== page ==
European Commission deals blow to Turkey’s EU ambitions

BRUSSELS (AFP) – The European Commission dealt a blow to Turkey’s EU membership ambitions, recommending a partial freezing of the talks process over Ankara’s hardline stance on Cyprus.

The commission urged that eight of the 35 policy chapters which all candidate nations must complete remain closed, a move which brought an angry reaction from Turkish Prime Minister Recep Tayyip Erdogan.

“The decision of the commission is unacceptable,” Erdogan told journalists in Riga, where he was attending a North Atlantic Treaty Organisation summit.

However EU Enlargement Commissioner Olli Rehn told a press conference here that the measures were “firm but fair.”

“It is no train crash, no freeze, no hibernation, but yes it is a slowing down,” Rehn said after announcing the decision, which was unanimous among the 25 member states, but not before intense closed-door debate.

“Europe needs Turkey and Turkey needs Europe,” he added.

For months the EU had been threatening to recommend full or partial suspension of membership talks with Turkey over its refusal to open its ports to Cyprus under a customs agreement.

Ankara says the 25-nation bloc must first keep its 2004 promise to ease economic sanctions imposed on the island’s breakaway Turkish Republic of Northern Cyprus (TRNC), recognized only by Turkey.

Cyprus expressed its unease over what it sees as a softly-softly approach by the European Union towards Turkey.

“For the Cyprus government the freezing of some chapters while Turkey, at the same time, continues its accession course as if nothing has happened, does not constitute a sanction,” government spokesman Christodoulos Pashardes told reporters in Nicosia.

The Commission recommended that the EU should “not open negotiations on chapters covering policy areas relevant to Turkey’s restrictions as regards the Republic of Cyprus, until the Commission confirms that Turkey has fulfilled its commitments.”

The EU’s executive arm also urged member states that while some of the chapters, such as those dealing with culture, education or monetary policy, could be opened soon, none should be formally closed until the Commission is happy with Turkey’s attitude to the divided island of Cyprus.

EU foreign ministers are expected to make a final decision on the matter, taking the Commission’s recommendations into account, when they meet here on December 11.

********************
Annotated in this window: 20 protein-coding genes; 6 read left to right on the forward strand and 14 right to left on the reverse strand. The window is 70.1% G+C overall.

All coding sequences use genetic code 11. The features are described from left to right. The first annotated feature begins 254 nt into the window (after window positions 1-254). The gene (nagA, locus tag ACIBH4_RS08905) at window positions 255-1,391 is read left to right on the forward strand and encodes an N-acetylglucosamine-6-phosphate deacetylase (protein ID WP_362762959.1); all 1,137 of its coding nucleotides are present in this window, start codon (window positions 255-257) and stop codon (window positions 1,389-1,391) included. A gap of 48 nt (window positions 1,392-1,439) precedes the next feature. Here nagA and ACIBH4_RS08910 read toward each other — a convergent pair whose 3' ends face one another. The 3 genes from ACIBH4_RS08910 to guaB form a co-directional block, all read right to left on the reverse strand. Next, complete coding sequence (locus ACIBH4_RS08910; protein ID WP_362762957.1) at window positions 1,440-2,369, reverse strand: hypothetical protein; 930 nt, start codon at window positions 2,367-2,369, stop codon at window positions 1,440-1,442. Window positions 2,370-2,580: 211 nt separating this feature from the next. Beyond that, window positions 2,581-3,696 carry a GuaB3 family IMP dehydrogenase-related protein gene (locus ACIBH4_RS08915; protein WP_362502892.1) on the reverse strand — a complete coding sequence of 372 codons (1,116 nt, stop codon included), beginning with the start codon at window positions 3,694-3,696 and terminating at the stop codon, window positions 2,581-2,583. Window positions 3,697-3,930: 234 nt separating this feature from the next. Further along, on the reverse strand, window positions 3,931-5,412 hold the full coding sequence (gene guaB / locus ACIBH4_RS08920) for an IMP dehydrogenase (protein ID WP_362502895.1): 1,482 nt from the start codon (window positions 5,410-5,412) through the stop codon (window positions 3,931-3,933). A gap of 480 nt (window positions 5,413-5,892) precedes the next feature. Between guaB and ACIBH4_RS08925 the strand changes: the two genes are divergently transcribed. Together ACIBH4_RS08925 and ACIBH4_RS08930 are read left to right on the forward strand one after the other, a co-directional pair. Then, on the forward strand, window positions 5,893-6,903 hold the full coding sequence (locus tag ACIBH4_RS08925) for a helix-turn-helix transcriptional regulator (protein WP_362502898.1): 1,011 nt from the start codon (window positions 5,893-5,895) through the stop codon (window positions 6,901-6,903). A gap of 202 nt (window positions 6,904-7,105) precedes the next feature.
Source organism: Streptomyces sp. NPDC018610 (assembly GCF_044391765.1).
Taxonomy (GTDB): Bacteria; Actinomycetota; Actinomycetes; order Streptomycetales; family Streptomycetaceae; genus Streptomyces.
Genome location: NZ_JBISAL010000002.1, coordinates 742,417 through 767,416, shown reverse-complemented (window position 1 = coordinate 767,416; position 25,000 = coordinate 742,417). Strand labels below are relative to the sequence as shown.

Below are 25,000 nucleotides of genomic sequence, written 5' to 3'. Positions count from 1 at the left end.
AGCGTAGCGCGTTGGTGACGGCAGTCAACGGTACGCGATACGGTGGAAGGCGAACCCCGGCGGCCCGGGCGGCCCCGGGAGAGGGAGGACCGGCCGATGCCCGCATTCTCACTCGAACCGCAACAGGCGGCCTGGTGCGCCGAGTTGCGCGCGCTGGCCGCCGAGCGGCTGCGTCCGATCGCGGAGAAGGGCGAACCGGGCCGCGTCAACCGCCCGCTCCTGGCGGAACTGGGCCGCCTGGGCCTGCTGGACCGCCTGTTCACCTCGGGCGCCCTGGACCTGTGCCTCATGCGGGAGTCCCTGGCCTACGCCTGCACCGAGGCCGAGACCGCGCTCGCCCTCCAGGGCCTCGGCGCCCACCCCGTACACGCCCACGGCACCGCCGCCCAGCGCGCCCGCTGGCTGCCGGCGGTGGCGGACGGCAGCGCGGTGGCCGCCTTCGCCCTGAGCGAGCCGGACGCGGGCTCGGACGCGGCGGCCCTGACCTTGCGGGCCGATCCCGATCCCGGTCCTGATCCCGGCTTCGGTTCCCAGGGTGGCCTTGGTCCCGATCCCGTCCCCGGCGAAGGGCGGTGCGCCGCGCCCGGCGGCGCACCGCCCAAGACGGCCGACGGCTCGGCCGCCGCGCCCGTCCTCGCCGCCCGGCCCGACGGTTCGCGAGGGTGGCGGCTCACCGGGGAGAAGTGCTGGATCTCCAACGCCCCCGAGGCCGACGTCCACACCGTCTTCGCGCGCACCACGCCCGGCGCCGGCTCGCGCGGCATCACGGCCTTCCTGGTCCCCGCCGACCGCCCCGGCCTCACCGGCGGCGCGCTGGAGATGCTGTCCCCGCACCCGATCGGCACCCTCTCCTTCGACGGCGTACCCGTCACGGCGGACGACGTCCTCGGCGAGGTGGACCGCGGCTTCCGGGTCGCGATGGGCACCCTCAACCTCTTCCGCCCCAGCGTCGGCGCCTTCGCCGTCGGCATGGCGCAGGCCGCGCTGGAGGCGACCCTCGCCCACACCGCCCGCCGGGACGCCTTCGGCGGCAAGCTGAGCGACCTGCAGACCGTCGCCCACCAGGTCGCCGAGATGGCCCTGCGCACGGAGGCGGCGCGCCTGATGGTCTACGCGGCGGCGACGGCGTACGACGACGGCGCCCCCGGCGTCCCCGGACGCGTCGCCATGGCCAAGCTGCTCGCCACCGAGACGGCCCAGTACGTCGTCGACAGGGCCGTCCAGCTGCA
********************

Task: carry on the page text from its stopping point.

Otherwise the matter would fall into the lap of EU leaders at a summit on December 14-15. Most parties are keen to avoid a “Turkey summit,” as Rehn put it.

The difference of opinion among member states was instantly clear.

British Prime Minister Tony Blair, also speaking in Latvia, warned that it would be a “serious mistake” to send a negative signal to Turkey over its EU membership.

“Just at the moment to send an adverse signal to Turkey I think would be a serious mistake,” he said.

However German chancellor Angela Merkel welcomed the Commission’s recommendations.

“I think that the European Commission’s proposition is a strong signal,” Merkel told reporters in Riga.

Opponents of the Commission’s move argue that it will strengthen the hand of Turkish nationalists and fan the flames of growing anti-EU sentiment there.

All 35 policy areas, on the full gamut of subjects, must be satisfactorily dealt with before any candidate nation is considered for full EU membership. So far just one chapter has been opened and closed in Turkey’s case and there has been next to no movement in the process since June.

Finland, which is a supporter of Turkey’s EU membership, has been trying to resolve the stalemate since September with a proposal that included Turkey opening its ports and the EU trading directly with the self-proclaimed TRNC.

But Helsinki threw in the towel on Monday, saying there was no hope of an agreement during its EU presidency, which concludes on December 31.

The eight chapters which the EU’s executive arm is recommending be frozen are those on free movement of goods, the right of establishment and freedom to provide services, financial services, agriculture and rural development, fisheries, transport policy, customs union and external relations.

Turkey’s accession process is already expected to take at least a decade and no guarantees have been provided of its eventual success.


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